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Buffalo Philharmonic Orchestra’s tribute to James Bond films is fun, elegant

In the second act of the Buffalo Philharmonic Orchestra’s James Bond concert on Saturday, we got a pop James Bond Quiz.

“What was not a James Bond quote?” was the question. And there were three possible answers: “Bond, James Bond.” “Shaken, not stirred.” “Get ’er done.”

Ha, ha! Why don’t we see this guest conductor, Michael Krajewski, more often? The last time I recall him being here was in 2001. He was a laugh a minute then, and he still is now.

The crowd got a big kick out of him, laughing and applauding him all the way. It was a big crowd, with an impressive range of ages. A lot of people dressed up, perhaps in tribute to the elegance of James Bond movies. There were young women in maxi dresses and a few young men in tuxes. James Bond never grows old.

The concert went swiftly.

Most of the first half was devoted to the music of the great John Barry, who wrote many of the famous Bond scores, starting with the first Bond movie in 1962. It was a joy. We heard the sassy, brash James Bond Theme, and the theme to “From Russia With Love.”

I wish we could have heard “You Only Live Twice” with the words. The song, another Barry classic, is exquisite. But the silken melody could stand on its own, and the Philharmonic gave it richness and warmth. The BPO musicians seemed to enjoy this concert. It gave everyone, from the timpani to the tuba, a workout.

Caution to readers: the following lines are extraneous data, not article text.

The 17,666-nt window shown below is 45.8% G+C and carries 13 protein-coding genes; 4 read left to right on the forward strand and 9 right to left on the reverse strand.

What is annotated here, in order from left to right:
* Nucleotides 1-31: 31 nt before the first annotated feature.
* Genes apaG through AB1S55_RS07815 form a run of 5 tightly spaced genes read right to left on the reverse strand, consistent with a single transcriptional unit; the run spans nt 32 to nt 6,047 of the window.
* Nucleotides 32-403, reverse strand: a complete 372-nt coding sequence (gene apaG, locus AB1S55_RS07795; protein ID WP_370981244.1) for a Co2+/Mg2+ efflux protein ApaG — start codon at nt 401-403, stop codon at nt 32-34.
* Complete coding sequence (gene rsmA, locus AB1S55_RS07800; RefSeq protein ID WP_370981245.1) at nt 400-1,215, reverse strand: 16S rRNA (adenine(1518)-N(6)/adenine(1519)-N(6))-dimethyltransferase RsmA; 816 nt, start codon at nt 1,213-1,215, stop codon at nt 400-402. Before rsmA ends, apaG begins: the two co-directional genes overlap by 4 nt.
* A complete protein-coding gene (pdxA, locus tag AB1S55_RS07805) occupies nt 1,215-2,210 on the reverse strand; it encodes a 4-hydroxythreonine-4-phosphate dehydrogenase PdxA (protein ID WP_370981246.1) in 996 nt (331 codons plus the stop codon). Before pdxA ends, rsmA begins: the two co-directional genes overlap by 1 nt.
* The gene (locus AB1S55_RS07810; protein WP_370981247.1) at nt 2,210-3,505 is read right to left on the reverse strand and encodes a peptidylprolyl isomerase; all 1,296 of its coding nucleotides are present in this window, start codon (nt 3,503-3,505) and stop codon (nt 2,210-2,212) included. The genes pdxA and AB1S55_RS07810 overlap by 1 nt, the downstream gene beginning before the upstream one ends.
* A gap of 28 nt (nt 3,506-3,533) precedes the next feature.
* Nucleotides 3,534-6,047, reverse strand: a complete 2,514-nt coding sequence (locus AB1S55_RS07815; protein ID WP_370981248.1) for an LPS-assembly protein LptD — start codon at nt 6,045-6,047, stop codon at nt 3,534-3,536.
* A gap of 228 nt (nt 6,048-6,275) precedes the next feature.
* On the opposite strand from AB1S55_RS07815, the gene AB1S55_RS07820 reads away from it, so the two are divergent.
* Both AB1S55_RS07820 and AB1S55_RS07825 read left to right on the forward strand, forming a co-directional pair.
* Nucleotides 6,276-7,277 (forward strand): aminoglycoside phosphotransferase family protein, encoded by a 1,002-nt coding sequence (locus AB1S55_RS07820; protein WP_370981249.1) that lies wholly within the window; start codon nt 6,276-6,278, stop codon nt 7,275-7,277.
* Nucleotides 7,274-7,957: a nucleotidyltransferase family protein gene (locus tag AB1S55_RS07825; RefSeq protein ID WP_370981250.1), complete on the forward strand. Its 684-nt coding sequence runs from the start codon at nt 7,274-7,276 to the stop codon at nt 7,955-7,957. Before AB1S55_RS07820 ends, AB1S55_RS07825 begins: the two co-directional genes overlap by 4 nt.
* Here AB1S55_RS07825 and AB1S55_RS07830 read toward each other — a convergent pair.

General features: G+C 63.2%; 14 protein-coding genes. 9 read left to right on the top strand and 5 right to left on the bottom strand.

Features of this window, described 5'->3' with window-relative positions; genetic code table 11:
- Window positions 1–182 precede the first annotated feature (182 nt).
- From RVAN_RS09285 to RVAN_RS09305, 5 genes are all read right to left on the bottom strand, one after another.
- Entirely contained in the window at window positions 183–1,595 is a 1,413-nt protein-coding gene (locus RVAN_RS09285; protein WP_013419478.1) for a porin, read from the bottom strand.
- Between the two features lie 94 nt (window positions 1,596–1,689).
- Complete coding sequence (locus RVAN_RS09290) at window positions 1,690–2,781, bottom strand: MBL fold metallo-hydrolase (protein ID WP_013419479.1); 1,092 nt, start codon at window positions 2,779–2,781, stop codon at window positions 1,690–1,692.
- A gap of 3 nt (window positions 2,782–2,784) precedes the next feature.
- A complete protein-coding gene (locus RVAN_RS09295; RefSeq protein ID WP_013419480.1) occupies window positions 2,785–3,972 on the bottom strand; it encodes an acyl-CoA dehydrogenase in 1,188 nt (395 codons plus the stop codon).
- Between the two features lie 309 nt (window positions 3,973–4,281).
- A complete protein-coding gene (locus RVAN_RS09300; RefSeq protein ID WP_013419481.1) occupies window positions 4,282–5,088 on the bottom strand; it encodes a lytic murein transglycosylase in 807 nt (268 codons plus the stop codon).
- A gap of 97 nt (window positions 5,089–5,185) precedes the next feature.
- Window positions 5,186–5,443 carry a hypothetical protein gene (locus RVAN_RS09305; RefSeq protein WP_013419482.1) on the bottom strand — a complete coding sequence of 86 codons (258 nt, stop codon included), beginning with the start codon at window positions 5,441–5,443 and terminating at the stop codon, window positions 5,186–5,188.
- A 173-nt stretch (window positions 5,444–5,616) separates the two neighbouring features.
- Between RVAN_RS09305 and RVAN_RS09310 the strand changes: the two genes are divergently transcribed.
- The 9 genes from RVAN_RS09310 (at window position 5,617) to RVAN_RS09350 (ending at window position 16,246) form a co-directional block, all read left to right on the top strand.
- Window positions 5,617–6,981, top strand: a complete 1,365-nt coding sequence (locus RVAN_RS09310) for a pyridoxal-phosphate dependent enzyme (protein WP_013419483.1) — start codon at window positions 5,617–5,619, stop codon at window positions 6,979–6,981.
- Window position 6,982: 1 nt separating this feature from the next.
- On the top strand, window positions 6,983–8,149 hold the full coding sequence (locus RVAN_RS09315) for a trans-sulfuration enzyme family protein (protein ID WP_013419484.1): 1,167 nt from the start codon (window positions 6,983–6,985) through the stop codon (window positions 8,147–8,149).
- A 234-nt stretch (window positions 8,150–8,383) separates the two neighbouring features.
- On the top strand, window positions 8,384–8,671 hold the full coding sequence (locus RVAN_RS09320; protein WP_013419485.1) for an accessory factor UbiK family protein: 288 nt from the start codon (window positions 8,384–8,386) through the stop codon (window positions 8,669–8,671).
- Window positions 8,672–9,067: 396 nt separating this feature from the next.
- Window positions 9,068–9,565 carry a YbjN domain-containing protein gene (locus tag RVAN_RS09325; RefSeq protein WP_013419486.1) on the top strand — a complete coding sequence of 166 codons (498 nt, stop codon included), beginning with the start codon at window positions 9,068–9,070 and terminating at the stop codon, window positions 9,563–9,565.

It also gave singer Debbie Gravitte a workout. Gravitte, a Tony Award-winning singer who used to come here sometimes with Marvin Hamlisch, sang a bundle of numbers including the themes from “Diamonds Are Forever,” “The World is Not Enough” and “Goldfinger.” She threw herself into it, matching Krajewski’s humor and enthusiasm.

The concert did not take itself too seriously. Gravitte wore a series of over-the-top outfits. She pranced out to sing “Secret Agent Man,” which kicked off the second half, wearing white boots and a zebra coat.

The second half of the concert sparkled with music from Bond spinoffs and spoofs. Quincy Jones’ “Soul Bossa Nova,” from “Austin Powers,” had a raunchy, humorous groove. The syncopated honks from the brass, basses and cellos were a kick. Another treat was Stephen Sondheim’s “Sooner or Later,” from the Warren Beatty movie “Dick Tracy.” You never hear this slinky, sultry blues, and it’s so much fun. Gravitte half sang it, half growled it, to great effect.

The “Inspector Clouseau Theme” from “The Pink Panther” was a cute change of pace. It wasn’t the famous, jazzy melody you expect.

“I’ll bet a lot of you would now want to hear the famous tune,” Krajewski said afterwards. “It would be nice if we knew it,” he added, as the audience roared. Of course he was kidding, and we got to hear that, too.

I had only a couple of regrets. Though “Nobody Does It Better” showed up as an instrumental in the final medley, that’s a song that should be sung, and it’s one of the great Bond themes. And there is no excuse to have omitted “All Time High,” the classic by John Barry and Tim Rice. Gravitte should have sung that instead of Adele’s “Skyfall,” which is cruddy in comparison. Oh well. Maybe they are leaving those numbers for next time.

Might there be a sequel?

email: mkunz@buffnews.com

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